The Disney/ABC transaction was a little more complex. Disney had significant interests in the production, syndication and distribution of TV programming, both through broadcast stations and cable networks, including its own premium cable service, The Disney Channel. It also owned a VHF broadcast station in Los Angeles, KCAL-TV. Likewise, Capital Cities/ABC had significant interests in both TV production and distribution, most prominently through the ABC national television network, numerous national cable networks, and owned and operated groups of TV broadcast stations, including one in Los Angeles.
This transaction presented both horizontal and vertical issues. First, we sought to ensure that the combination of Disney and ABC did not increase concentration unacceptably and have anticompetitive effects horizontally at any of the various levels of TV production and distribution impacted by the merger. Second, we needed to ensure that the vertical combination of Disney's significant presence in TV program production and ABC's strong presence in programming distribution would not result in competitive foreclosure, i.e., that ABC's competitors in the market for distribution would not be foreclosed from access to vital TV programming, and that Disney's competitors in the market for programming supply would not be foreclosed from access to distribution outlets.
After a lengthy investigation, we disposed of the vertical issues to our satisfaction. As I mentioned, we take a focused, fact-based approach to vertical merger analysis. In the course of our investigation, we were also able to eliminate all but one of the horizontal issues. We were in the midst of analyzing the impact of combining the two TV broadcast stations under common ownership in Los Angeles when Disney decided voluntarily to divest one of the two stations, effectively mooting that part of investigation. We negotiated with Disney an agreement designed to ensure that it would follow through with its divestiture plans, pursuant to applicable FCC regulatory processes.(3)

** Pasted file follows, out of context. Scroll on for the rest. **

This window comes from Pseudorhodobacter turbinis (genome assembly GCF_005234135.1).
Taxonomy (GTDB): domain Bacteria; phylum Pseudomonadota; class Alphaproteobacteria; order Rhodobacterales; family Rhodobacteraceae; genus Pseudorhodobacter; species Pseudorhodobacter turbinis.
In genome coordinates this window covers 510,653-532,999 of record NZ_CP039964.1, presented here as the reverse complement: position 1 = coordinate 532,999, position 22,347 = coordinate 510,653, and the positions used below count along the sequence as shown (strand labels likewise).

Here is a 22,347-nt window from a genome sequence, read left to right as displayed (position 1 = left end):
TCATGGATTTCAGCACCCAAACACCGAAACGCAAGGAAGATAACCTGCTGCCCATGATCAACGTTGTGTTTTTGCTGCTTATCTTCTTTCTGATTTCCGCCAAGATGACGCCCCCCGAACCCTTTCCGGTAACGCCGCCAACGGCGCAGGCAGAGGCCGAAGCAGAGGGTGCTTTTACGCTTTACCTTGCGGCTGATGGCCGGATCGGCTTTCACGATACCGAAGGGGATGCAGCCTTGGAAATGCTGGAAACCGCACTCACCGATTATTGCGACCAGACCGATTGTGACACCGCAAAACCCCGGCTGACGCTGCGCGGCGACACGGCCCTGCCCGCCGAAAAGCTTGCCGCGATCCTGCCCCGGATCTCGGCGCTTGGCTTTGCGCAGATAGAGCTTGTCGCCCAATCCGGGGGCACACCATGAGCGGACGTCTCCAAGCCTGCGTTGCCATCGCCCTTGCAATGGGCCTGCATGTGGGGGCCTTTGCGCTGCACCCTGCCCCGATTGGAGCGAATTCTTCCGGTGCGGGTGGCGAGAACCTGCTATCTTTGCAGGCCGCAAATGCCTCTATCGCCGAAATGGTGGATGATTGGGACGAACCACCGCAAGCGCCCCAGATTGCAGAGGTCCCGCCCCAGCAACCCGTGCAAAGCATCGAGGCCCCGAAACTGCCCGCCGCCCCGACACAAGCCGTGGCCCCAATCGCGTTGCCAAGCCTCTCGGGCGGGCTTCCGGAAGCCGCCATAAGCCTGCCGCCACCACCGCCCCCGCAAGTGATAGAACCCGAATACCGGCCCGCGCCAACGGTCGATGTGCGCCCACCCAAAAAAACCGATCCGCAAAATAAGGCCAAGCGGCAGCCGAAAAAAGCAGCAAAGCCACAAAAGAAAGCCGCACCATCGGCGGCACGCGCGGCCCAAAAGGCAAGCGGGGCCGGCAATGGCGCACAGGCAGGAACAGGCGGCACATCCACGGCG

Trends In Merger Analysis
These two cases illustrate three recent trends in merger enforcement at the Division. First, as illustrated in the Kimberly-Clark/Scott Paper matter, we at the Division are working more and more closely with the state attorneys general. In this case, and increasingly in such cases generally, we are working hand-in-hand with interested states from the beginning of our investigations, interviewing and even deposing witnesses together, sharing documents where the parties consent or where the law otherwise permits, and even negotiating consent decrees and filing formal complaints together.
Increased cooperation with the states has been one of the top priorities of the head of our Division, Assistant Attorney General Anne Bingaman. This is true across areas of antitrust enforcement, including criminal and civil nonmerger enforcement coordination. In the merger area, coordination with the states has been most common in bank mergers, but as I say, it is spreading throughout our merger program.
Federal-state cooperation certainly makes sense from a resource point of view. In an era of tight budgets, the public expects all of us in law enforcement to combine resources and to operate as efficiently as possible. It also make sense from a philosophical standpoint. The more we interact, the more consistent antitrust enforcement will be across the board.
Both rationales for federal-state cooperation were evident in the Kimberly-Clark case. The Texas Attorney General coordinated the activities of all of the interested states. I am quite confident that the costs of the investigation were reduced, both for the parties to the merger and for the government parties. And as I mentioned, the Department and the State of Texas joined in filing the same complaint and negotiating the same, internally consistent settlement.